Growth in the U.S. manufacturing sector slowed in September to its lowest level since May 2020, according to two separate readings on the industry, as demand wanes amid high interest rates and inflation.
The Institute for Supply Management said its factory activity tracking index, considered a leading economic indicator, fell to 50.9 in September, missing economists’ forecast for a reading of 52.2.
The index, which has fallen 10 points from a year ago, is now dangerously close to falling below 50, which would indicate that the manufacturing sector is contracting.
Separately, the S&P Global manufacturing PMI also slowed to a reading of 52 in August from 51.8 in July. These were the lowest readings for both gauges since the first half of 2020.
“The manufacturing sector will lose more steam in the months ahead as slowing demand for goods and weak business investment weigh on activity,” said Oren Klachkin, chief U.S. economist at Oxford Economics. “In our view, inflation for goods has peaked, but will remain elevated as demand weakens amid growing recession fears and supply chain challenges persist.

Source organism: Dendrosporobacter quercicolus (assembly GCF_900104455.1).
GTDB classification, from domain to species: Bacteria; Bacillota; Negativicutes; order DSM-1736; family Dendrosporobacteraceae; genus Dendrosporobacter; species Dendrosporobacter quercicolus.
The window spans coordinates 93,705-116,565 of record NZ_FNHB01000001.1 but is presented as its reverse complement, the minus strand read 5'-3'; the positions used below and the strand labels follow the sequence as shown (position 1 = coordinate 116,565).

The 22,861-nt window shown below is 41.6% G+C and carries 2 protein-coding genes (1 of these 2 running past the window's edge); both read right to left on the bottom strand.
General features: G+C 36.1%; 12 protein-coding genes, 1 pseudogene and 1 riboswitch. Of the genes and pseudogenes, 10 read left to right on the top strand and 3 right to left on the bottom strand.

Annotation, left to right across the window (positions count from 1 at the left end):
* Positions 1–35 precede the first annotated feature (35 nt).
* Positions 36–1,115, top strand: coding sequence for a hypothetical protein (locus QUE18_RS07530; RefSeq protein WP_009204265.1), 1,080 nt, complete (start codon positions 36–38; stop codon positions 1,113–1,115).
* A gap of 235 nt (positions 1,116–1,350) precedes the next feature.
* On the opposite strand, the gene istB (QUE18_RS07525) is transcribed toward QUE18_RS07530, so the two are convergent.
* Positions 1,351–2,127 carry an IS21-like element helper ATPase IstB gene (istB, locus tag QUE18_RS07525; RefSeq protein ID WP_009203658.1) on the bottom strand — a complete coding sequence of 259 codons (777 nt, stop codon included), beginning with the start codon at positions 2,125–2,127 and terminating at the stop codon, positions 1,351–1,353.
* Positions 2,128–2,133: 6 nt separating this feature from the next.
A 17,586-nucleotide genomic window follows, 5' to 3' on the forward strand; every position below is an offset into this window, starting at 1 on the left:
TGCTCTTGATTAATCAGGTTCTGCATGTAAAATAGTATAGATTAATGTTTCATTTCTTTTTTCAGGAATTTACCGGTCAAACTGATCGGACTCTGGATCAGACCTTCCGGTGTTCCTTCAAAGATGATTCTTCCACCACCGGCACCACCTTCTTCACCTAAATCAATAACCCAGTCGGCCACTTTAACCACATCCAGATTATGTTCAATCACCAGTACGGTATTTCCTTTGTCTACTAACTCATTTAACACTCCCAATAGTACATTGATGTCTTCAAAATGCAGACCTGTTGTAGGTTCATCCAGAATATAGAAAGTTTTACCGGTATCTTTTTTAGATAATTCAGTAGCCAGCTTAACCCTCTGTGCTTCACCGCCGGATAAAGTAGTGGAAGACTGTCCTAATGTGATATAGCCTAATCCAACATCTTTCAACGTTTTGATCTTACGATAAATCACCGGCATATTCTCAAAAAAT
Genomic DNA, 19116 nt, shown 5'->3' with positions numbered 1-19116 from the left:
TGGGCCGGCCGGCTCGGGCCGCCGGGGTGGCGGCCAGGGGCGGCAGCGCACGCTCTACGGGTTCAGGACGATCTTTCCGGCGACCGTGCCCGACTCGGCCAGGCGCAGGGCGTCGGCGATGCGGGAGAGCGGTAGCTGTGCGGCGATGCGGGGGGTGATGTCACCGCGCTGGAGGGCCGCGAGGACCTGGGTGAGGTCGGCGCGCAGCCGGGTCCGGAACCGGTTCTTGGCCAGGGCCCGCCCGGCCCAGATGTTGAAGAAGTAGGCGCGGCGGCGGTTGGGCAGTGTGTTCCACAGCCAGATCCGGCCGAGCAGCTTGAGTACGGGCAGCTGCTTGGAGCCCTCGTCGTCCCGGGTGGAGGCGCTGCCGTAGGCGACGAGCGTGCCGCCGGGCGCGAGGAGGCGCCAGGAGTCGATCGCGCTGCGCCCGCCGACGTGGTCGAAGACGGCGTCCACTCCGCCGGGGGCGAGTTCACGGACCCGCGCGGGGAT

In the ISM report, the new orders index contracted to 47.1, the lowest level since May 2020, after rising for the first time in two months in August. The employment index also contracted after rising for the first time in three months in August, as more companies halted hiring by freezing hiring and allowing attrition to reduce levels employment.
Still, survey respondents didn’t mention the job cuts, which “indicates companies are confident in near-term demand,” said Timothy Fiore, chairman of the ISM Survey Committee on Labor Markets. manufacturing companies.
On a positive note, companies reported that supplier deliveries were faster and the backlog index fell, suggesting supply chain constraints are improving. Price growth also slowed in September compared to August.